Mexico: Women police officers made to undergo ‘degrading attractiveness inspection’ by seniors

4/10/2016 International Business Times

policemanMexican female police officers have lodged complaints after they were made to undergo “attractiveness inspections” by their male seniors. The requirement was expected of those applying to be part of a new all-female police unit in the tourist city of Querétaro.

According to Maricruz Ocampo, of Coincidir Mujeres – an NGO – two woman officers have complained to the state’s human rights commission regarding the checks, which they describe as being “degrading” and “a clear violation of our rights”.

The NGO shared the testimony of one of the officers in which she describes the ordeal: “Like cattle, we went through several ballots… The atmosphere was filled with rage, helplessness, frustration, sadness.”

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Clinton: ‘I think we have done a really good job securing the border’

3/18/16 CNN 

Hillary Clinton(CNN)Hillary Clinton said Thursday that she feels the United States has “done a really good job securing the border.”

Clinton, while fundraising in Tennessee and Georgia,called into a Phoenix radio show to discuss the state of the Democratic nomination fight and a number of issues that matter in Arizona, the next major state to vote.

“I think we’ve done a really good job securing the border,” Clinton said. “I think that those who say we haven’t are not paying attention to what was done the last 15 years under President Bush and President Obama.”

The comment widely contrasts with what Republicans have long said about the border.

Republican front-runner Donald Trump has pledged to build a wall along the United States’ southern border and has knocked Obama and others for their handling of securing the border with Mexico.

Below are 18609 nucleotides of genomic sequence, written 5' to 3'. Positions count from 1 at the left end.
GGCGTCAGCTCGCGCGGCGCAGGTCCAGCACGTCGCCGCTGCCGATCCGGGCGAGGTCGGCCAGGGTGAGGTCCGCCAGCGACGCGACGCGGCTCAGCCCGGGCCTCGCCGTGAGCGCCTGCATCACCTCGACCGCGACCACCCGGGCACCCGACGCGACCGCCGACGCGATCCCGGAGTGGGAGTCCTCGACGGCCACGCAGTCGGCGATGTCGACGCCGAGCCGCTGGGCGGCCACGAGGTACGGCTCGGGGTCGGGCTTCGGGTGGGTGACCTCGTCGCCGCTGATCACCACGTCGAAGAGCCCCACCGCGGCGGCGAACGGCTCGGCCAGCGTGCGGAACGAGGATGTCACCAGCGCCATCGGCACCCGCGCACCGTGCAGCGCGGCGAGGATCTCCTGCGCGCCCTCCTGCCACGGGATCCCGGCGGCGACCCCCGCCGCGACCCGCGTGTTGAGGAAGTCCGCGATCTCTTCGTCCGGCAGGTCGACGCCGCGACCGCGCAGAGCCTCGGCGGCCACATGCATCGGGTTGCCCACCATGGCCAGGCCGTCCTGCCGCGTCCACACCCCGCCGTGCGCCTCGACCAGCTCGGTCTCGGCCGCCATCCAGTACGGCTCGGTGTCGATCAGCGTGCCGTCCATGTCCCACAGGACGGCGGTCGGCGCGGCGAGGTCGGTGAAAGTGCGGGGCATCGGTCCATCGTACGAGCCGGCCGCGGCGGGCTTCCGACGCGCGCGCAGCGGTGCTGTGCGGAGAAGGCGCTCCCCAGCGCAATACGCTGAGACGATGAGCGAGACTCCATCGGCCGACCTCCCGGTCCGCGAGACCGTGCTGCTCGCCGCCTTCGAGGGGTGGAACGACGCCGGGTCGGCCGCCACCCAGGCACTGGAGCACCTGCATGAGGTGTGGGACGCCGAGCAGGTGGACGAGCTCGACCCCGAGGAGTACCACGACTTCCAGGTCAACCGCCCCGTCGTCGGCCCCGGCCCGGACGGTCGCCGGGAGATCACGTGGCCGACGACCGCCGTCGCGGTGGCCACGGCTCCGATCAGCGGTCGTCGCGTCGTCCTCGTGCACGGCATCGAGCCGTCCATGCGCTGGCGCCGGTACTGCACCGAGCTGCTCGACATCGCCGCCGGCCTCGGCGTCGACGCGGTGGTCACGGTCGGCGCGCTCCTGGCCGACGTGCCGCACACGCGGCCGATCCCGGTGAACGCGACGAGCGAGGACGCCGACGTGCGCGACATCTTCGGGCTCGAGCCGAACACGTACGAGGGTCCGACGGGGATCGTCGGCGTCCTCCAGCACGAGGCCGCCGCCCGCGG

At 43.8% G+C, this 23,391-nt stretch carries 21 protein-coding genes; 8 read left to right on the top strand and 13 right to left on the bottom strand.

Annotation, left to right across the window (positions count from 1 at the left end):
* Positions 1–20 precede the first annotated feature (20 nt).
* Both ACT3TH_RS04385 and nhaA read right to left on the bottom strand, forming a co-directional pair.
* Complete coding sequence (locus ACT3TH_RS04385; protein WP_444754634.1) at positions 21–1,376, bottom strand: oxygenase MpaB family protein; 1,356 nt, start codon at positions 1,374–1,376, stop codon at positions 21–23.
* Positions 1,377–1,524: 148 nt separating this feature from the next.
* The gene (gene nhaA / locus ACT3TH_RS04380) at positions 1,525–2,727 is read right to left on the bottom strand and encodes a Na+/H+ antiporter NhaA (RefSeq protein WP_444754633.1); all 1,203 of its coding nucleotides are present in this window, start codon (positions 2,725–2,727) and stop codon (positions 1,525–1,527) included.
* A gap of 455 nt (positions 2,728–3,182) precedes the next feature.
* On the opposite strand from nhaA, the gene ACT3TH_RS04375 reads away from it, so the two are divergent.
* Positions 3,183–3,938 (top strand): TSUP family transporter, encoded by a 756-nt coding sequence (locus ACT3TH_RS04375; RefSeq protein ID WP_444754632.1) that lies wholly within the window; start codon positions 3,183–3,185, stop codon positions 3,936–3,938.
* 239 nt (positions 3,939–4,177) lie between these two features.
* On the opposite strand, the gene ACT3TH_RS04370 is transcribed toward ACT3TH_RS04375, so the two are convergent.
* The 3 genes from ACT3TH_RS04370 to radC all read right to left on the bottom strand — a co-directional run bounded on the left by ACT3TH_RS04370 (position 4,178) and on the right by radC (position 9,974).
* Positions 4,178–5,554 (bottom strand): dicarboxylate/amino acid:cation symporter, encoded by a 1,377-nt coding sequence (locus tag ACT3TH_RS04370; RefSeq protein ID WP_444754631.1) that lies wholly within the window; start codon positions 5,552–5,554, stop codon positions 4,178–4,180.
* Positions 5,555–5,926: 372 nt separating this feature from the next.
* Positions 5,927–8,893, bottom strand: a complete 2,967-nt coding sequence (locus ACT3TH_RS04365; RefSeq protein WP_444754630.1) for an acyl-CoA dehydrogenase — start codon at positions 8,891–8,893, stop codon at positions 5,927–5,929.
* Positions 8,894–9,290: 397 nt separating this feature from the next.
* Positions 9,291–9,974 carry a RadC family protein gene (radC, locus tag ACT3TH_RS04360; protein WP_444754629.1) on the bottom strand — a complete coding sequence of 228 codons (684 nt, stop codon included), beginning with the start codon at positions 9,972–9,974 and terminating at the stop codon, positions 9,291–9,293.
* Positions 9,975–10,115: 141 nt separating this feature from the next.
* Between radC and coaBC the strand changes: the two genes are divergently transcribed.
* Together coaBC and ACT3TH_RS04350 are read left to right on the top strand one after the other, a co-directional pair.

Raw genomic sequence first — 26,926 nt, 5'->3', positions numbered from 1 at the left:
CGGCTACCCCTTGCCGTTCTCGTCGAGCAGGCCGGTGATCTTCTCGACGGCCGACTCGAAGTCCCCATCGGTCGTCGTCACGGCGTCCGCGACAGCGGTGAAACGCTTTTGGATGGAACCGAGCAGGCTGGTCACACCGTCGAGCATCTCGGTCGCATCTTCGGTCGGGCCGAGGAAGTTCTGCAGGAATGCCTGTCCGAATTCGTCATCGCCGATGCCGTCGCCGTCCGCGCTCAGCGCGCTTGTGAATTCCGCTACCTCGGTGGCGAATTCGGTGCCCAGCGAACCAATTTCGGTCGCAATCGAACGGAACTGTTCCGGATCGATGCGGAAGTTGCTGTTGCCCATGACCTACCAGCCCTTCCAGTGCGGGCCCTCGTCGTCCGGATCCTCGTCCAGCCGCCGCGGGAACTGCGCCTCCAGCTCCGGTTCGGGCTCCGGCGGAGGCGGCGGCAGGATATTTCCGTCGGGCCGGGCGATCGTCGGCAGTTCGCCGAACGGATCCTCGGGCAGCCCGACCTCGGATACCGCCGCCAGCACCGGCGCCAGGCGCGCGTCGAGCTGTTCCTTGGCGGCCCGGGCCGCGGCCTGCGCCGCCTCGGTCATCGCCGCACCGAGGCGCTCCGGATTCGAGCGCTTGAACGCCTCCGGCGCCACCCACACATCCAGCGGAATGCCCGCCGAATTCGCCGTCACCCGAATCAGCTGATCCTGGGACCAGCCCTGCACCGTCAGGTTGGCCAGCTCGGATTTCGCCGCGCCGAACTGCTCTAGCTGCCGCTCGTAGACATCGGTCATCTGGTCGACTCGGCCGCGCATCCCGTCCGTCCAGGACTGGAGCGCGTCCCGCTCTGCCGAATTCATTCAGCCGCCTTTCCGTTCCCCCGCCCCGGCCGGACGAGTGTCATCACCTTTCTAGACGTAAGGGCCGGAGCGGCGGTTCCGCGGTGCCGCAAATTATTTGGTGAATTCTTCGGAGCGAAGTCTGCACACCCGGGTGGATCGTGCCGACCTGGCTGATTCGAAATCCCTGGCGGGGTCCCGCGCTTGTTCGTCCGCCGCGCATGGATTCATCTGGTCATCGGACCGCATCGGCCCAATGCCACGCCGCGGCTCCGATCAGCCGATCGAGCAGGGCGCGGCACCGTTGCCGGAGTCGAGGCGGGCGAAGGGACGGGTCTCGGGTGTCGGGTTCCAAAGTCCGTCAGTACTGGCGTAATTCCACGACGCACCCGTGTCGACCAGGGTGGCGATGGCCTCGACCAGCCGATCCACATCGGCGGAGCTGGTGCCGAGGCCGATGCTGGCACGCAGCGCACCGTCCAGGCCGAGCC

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Mexico forced to militarize schools as drug cartels reach into classrooms

3/8/2016 Fusion

military by thraxilViolent crime is a familiar problem at CBTI 14, a public high school in Acapulco’s western suburbs.

Armed youths occasionally rob students of their cellphones as they climb the steep hill to school, and last year a teacher was forced out of his car at gunpoint in an apparent kidnapping attempt.

But things took a turn for the worse on Feb. 26, when two armed men in a car without a license plate approached the school gate and asked for the principal. Earlier that day the school had received an extortion call from someone claiming to be a member of a local cartel.

“They said that if we didn’t give them money they would come for us,” a school administrator told me in a hushed voice. “So we decided to cancel classes as a security measure…and to pressure the government to give us security.”

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Here’s where America’s heroin comes from

3/4/16 Business Insider 

Opium_poppy_seed_and_flower_at_Budhha_lodge_of_Chaurikharka,NepalHeroin consumed in the US comes mainly from Afghanistan and Mexico, members of the UN’s International Narcotics Control Board (INCB), said in Mexico City on Wednesday, March 2.

INCB’s 2015 report also revealed that exporters of the vast amount of opium planted in Afghanistan have their eyes set on distribution in the US’s growing market,similar to heroin trafficked from Mexico.